Ballooning GBP 40bn trade deficit with China raises fears of British dependency

05-Jan-2022 Intellasia | TheTelegraph | 5:02 AM Print This Post

Britain’s trade deficit with China has more than tripled during the pandemic after successive lockdowns sparked a wave of spending on electronic goods.

The UK imported GBP 40.5bn more from China than it exported to the country in the year to June 2021, according to data from the Department for International Trade, a huge increase from the GBP 11.8bn deficit in the previous 12 months.

The imbalance was driven by a 38pc surge in goods imports from China, while UK exports also declined by 34pc.

The figures will raise concerns about China’s growing influence in Britain amid fears over national security.

Jonathan Ashworth, an expert on the Chinese economy at Fathom Consulting, said the Communist country’s exports had boomed during the pandemic because of an uptick in demand for technology required to work from home and stay connected with family members online.

The British population has also been spending less in restaurants and shops on local high streets.

Ashworth said: “UK goods imports have become much higher and I suspect one of the factors driving that is large spending on the types of electronic goods required in the ongoing pandemic. There has been less spending on services in the UK economy and more spending on goods.

“And that has been a phenomenon seen across a number of advanced economies, and it has really helped Chinese exports.

“UK exports to China have also fallen sharply. I suspect this is related to weakness in the Chinese economy, but also the spending of domestic Chinese consumers might be weighed towards the electronics and goods required to work from home.”

He warned the Chinese economy would take a knock when the pandemic recedes.

Ashworth said: “In general, there’s no doubt China has had difficulties with supply chain issues and the difficulties sourcing materials.”

“But from a Chinese perspective, the key positive is that for more than a year now there has been really strong spending on their goods from advanced economies. It would be a risk for the Chinese economy if we get the virus under control, and we get back to spending more on services in the UK.”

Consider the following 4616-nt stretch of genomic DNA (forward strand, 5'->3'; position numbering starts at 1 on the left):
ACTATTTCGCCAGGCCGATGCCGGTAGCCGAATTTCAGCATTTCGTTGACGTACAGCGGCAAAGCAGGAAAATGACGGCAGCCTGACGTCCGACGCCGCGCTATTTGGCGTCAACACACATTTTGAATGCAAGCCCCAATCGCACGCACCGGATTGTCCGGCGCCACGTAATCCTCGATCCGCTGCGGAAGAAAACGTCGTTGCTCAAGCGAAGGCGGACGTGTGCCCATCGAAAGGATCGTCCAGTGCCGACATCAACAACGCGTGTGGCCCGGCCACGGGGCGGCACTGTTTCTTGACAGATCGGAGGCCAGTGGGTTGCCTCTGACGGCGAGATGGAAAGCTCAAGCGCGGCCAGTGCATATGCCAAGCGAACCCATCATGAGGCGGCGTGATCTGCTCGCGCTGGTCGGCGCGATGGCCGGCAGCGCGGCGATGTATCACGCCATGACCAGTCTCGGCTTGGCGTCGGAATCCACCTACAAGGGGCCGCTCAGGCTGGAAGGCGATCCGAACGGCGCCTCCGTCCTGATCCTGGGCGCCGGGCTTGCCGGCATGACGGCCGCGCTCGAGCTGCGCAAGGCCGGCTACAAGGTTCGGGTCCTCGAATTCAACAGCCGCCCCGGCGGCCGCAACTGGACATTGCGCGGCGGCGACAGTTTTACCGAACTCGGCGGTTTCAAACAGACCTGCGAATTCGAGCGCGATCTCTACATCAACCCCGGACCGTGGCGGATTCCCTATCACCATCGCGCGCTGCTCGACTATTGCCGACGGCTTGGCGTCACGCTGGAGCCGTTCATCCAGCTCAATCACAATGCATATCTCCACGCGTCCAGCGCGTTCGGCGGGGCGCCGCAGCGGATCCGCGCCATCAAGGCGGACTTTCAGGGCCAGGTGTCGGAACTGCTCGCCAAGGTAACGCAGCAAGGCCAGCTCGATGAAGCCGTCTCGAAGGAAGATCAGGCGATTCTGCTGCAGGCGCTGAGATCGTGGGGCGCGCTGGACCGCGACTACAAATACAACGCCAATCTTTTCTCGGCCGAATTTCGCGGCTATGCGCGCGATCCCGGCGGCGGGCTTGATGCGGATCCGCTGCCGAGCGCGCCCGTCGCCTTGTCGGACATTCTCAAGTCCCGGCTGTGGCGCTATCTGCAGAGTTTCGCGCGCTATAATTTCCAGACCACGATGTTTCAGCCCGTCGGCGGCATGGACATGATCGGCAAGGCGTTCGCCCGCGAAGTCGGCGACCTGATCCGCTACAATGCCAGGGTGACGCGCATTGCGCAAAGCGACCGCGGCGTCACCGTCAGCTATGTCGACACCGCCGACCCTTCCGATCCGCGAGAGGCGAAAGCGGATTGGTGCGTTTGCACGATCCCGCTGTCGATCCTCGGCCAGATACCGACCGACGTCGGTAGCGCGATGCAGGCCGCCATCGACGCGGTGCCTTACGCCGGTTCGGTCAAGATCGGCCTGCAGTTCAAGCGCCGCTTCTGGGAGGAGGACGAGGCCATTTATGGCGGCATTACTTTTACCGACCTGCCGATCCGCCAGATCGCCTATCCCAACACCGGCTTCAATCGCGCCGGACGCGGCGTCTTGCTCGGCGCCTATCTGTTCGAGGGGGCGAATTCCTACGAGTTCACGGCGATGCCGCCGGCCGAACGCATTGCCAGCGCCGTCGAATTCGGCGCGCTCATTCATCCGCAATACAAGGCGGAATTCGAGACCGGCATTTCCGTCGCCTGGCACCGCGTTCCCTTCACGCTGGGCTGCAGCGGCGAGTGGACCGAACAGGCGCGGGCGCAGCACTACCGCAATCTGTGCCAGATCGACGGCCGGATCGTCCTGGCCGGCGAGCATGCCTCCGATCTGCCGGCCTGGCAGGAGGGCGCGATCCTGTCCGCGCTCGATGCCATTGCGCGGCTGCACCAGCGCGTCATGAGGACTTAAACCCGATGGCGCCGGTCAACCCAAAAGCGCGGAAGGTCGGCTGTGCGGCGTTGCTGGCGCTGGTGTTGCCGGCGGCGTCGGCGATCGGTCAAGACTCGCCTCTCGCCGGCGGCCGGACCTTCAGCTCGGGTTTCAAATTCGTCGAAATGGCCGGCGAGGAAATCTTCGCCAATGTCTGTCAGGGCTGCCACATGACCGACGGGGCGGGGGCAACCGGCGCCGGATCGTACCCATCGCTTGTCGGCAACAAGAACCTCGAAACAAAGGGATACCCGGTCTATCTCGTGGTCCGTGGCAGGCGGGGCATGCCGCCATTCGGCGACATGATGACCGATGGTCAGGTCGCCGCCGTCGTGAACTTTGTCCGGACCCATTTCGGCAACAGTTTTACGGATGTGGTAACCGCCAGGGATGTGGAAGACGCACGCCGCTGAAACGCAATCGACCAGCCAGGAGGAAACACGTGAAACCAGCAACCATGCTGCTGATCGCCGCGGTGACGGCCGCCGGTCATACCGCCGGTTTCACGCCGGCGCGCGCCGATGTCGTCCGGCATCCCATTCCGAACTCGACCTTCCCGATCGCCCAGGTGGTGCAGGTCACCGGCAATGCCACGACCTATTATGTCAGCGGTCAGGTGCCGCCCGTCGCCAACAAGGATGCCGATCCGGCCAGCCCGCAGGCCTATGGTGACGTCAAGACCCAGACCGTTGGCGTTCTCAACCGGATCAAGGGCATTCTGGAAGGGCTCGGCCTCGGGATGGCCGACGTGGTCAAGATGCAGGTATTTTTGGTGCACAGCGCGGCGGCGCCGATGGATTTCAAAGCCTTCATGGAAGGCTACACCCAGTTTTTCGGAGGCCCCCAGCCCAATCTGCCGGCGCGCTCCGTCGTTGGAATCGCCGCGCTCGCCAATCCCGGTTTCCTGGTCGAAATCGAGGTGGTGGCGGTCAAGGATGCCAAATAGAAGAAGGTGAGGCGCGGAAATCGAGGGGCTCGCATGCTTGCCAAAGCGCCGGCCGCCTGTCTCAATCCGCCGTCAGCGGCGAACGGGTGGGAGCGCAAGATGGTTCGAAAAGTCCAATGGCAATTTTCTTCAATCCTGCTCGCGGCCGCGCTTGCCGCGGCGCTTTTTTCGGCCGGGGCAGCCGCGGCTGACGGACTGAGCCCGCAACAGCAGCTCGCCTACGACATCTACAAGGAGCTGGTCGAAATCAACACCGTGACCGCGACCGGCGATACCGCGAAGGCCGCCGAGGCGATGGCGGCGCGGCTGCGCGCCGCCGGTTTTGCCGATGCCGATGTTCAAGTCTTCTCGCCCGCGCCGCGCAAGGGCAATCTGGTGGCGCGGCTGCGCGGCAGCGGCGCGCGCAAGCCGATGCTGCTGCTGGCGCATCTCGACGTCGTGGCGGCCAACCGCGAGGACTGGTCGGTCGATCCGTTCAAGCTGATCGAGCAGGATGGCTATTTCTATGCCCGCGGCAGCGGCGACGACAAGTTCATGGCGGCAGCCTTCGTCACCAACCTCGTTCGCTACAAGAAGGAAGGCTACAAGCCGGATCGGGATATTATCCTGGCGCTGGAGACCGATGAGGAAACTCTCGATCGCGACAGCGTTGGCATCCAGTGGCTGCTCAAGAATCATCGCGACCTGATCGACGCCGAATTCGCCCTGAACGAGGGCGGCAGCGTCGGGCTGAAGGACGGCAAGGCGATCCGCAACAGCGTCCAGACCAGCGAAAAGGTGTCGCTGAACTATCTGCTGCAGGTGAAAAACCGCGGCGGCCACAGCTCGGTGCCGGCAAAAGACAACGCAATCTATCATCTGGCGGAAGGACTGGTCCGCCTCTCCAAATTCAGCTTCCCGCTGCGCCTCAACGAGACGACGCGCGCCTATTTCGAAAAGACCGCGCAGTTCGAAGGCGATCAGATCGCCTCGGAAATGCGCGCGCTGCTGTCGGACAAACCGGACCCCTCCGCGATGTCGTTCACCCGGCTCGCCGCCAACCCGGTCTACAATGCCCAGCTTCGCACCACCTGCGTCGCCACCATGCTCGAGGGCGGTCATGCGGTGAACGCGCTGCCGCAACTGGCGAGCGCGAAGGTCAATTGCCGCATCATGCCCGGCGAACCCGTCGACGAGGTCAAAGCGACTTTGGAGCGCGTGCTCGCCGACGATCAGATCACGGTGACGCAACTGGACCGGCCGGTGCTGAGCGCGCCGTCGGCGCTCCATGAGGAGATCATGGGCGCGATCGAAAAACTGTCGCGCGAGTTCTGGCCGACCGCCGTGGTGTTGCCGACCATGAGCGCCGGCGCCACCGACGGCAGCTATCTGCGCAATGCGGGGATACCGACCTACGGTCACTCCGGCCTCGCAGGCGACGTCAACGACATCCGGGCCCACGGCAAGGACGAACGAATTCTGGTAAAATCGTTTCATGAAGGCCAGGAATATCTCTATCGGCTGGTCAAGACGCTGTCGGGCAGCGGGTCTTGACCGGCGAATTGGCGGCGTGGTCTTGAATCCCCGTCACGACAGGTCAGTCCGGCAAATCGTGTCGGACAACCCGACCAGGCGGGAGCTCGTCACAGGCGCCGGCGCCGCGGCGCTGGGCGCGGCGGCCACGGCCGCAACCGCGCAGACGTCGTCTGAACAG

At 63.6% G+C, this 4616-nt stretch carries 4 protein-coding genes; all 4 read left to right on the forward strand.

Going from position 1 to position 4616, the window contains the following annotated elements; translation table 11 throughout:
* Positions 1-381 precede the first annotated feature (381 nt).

Lord Purvis of Tweed, a Liberal Democrat spokesperson for international trade, said the surge in the trade deficit had weakened Britain’s influence on human rights issues in China.

He said: “It’s become apparent that the government is taking us on a very worrying journey of becoming heavily dependent on China for trade in goods, and moving away from our nearest market in Europe.

“We are now very dependent on imports of goods from China over which we have no leverage whatsoever. In fact, quite the reverse.

“And therefore when it comes to debating issues such as human rights, our opportunity as the UK is considerably weaker. I think from the UK’s point of view this is now a geopolitical issue that we need to be airing a lot more.”

Prime minister Boris Johnson raised concerns about alleged human rights abuses in the country’s Xinjiang province in an October call with the Chinese President Xi Jinping.

It is thought that more than a million Uyghur Muslims have been interned in forced labour camps in the region. China has denied the claims.

A government spokesman said: “The UK will pursue a positive trading relationship with China in non-strategic areas, ensuring that our national security, freedom and democracy are protected, and that China is held to account on its international commitments.

“We support the right kind of globalisation one that generates economic value for all and is based on free enterprise, human rights and rule of law.”

https://sg.finance.yahoo.com/news/ballooning-40-5bn-trade-deficit-180327096.html

 

Category: China

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